THE SHORT STORY OF THE RENAISSANCE
ENGLISH literature was at low ebb in the early sixteenth century, and the tide carried the short narrative lowest of all. From Chaucer in the fourteenth to Henryson in the fifteenth century, it had absorbed more than a common share of the genius of the age, but, among the few eminent writers in the succeeding hundred years, none use it. The drift to prose had given the language great models of narrative style in Berners' Froissart and Malory's Morte D'Atrthur, so that the medieval romance gained a respite from oblivion, but the short narrative either remained in verse and became vulgar, or was condensed into rough prose for inclusion in the new jestbooks. In truth, the fabliaux, the exempla, and the fables were stale, flat, and unprofitable for transformation into literature of high quality.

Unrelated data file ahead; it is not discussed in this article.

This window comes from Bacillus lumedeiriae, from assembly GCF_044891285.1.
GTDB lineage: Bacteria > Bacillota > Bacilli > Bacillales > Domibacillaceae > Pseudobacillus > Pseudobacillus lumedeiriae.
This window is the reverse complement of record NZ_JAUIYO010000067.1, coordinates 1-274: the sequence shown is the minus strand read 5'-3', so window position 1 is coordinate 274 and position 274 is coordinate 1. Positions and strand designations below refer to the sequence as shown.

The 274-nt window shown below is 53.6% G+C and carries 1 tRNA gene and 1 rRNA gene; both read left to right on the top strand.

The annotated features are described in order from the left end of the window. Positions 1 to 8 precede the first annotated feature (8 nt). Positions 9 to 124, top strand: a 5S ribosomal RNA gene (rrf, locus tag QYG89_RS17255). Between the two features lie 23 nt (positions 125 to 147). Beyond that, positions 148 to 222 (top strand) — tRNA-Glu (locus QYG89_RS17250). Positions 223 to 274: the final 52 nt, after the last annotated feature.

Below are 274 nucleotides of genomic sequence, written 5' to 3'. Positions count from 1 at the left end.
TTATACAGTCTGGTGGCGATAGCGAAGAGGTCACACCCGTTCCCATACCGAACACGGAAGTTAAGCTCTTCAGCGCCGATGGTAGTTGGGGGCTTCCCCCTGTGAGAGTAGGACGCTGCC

Fresh vigor, indeed, was to be found in only one form of narrative in this dusty period between the first and the second English renaissance. The popular ballad begins to come into the light of history at about this time, and reveals springs of story as refreshing as the degenerate literary tales are flat. But this popular wealth contributed very little to the fiction of the renaissance. Its chief value is lyrical and is better estimated elsewhere.